By Maj. Christina R. Hoggatt
352nd Special Operations Wing Public Affairs
In the first events commemorating the 71st anniversary of the liberation of France, Special Operations Command Europe operators performed military free falls into U.N. designated world heritage site Mont Saint-Michel in Normandy, France, and participated in a wreath-laying ceremony at the World War II Pontorson Airfield Memorial May 30-31.
Twenty-six paratroopers from SOCEUR — 13 air commandos from 321st Special Tactics Squadron, Royal Air Force Mildenhall, United Kingdom; and 13 from Stuttgart units: Army 10th Special Forces Group (Airborne); Naval Special Warfare Unit Two; and Special Operations Command Africa — performed the military free falls from 67th Special Operations Squadron MC-130J Commando II aircraft, also from RAF Mildenhall.
“I have been jumping for more than 18 years – this was by far the most memorable jump ever. This is such a unique and special venue and true honor to jump for such a great cause,” said U.S. Army Lt. Col. Jack Kredo, SOCEUR commandant and jump mission commander. “This French association honors and remembers liberty, keeping alive and celebrating the assistance Americans provided in World War II. It is a genuine privilege to commemorate the mission that led to the liberation of France from Nazi control.”
The jumps at Mont Saint-Michel began in 2009 through Les Amis du Souvenir et de la Liberté (Friends for Remembrance and Liberty). Though no paratroopers jumped into this exact area during World War II, Saint Michael is the patron saint of paratroopers, thereby creating the association between the two and the coordination for the commemoration with SOCEUR.
“Commemorating the liberation of France by the allies is very important for the French,” said Noel Sarrazin, Les Amis du Souvenir et de la Liberté executive secretary. “Organizing the jumps near the Mont Saint-Michel is a celebration and good occasion to connect our two countries.”
Each SOCEUR paratrooper who participated spoke to the beauty and significance of such an opportunity. For one air commando in particular, jumping into one of Normandy’s most historic locations held a deep, personal significance because his grandfather is a D-Day veteran. This was his opportunity to remember and honor his family by being part of such remarkable history.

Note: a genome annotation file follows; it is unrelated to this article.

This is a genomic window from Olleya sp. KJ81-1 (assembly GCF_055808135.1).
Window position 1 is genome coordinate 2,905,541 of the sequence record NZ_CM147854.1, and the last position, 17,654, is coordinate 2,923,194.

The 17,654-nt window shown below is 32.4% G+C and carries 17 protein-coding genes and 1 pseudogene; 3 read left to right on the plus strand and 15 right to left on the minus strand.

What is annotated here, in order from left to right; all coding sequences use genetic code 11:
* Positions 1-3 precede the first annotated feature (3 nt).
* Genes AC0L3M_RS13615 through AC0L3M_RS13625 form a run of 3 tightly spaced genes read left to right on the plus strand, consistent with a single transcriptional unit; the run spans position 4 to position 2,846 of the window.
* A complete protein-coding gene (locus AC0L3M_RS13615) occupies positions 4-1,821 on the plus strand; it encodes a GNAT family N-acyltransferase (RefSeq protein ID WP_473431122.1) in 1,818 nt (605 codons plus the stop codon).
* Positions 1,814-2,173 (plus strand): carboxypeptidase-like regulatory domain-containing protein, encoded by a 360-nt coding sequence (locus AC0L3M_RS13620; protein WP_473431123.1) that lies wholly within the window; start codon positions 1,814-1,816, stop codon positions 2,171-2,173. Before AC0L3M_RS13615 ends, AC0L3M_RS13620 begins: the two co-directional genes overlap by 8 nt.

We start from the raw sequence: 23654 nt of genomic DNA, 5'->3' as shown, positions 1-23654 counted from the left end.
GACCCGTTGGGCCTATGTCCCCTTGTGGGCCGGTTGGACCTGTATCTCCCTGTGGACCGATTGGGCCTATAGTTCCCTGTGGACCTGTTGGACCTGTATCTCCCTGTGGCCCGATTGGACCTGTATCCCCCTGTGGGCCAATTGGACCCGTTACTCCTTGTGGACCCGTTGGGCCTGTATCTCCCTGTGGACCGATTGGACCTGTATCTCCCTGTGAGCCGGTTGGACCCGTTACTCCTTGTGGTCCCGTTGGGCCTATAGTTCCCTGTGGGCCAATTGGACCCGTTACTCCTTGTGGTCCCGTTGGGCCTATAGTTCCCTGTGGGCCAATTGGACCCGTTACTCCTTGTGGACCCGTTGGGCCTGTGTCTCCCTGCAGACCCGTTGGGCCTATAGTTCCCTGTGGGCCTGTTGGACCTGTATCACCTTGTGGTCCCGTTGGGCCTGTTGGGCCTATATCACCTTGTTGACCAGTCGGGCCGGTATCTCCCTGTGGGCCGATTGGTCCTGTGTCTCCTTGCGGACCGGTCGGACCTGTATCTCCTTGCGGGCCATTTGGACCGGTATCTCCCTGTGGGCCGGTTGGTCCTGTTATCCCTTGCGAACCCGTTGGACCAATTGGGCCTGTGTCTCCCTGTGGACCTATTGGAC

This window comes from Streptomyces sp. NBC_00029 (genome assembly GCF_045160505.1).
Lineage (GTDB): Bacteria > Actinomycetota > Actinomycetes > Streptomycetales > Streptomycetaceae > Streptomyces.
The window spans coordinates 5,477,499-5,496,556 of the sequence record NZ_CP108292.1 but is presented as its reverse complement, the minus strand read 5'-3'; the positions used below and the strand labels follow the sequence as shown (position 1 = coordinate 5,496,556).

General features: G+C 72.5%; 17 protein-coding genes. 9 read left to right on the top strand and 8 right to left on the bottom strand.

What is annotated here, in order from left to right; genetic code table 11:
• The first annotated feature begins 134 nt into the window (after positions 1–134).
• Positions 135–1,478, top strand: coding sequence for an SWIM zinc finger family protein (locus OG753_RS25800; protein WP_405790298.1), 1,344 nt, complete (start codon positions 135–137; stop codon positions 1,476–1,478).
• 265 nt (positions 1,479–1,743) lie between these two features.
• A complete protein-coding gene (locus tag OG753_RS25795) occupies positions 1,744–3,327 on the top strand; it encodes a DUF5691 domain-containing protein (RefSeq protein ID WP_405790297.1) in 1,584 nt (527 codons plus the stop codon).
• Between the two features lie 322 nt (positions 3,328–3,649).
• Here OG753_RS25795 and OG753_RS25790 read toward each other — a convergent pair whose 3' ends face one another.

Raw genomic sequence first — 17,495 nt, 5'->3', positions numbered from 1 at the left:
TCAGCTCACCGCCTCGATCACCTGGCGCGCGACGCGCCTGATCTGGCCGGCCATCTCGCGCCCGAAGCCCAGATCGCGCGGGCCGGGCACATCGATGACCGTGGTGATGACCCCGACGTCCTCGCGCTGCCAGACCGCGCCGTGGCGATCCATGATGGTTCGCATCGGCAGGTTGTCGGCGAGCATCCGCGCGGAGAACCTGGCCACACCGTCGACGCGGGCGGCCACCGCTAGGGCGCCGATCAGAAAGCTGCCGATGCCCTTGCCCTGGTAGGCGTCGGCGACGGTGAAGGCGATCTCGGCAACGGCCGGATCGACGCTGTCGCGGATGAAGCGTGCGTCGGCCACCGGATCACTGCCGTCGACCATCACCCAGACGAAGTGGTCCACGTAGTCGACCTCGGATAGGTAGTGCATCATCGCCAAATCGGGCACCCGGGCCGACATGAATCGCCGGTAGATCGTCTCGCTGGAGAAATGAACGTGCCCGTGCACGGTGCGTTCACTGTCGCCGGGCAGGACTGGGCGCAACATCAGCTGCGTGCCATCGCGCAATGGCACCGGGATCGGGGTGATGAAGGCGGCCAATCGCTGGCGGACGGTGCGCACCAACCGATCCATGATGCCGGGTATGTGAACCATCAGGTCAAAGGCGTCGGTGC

“I am fortunate parachuting is part of my job and it’s something I love to do. Few things will ever compare to the opportunity we had today, to jump into France over Mont Saint-Michel to honor the paratroopers who jumped into France during World War II, the ground shaking reception we received from the locals, and the heartfelt appreciation shared by everyone in attendance,” said a 321st STS air commando. “I have never experienced anything like this, and am so grateful to be a part of such an honorable event.”
The following day the paratroopers took part in a wreath-laying ceremony at the World War II Pontorson Airfield Memorial, a parade with local grade school students, and a mayoral reception at Pontorson City Hall. This was the first time since the liberation in 1945 that American troops were back in Pontorson for an official event.
During the ceremony, Mayor of Pontorson André Denot thanked the American service members for their participation and spoke about the importance of continuing a strong allegiance and partnership, always remembering the importance of freedom. During the reception, Denot presented Kredo with a memento of appreciation.
“It is an extreme honor to be here today, remembering the generations that came before us. This is very important for the current generation in both our countries,” Kredo said upon acceptance. “It’s always refreshing to see our future generations that will continue moving liberty forward.”
These events were precursor to the D-Day commemorative events. The capstone D-Day commemoration will be June 7 with joint partner military free fall and static line jumps at the beaches near Sainte-Mère-Église, Normandy, France.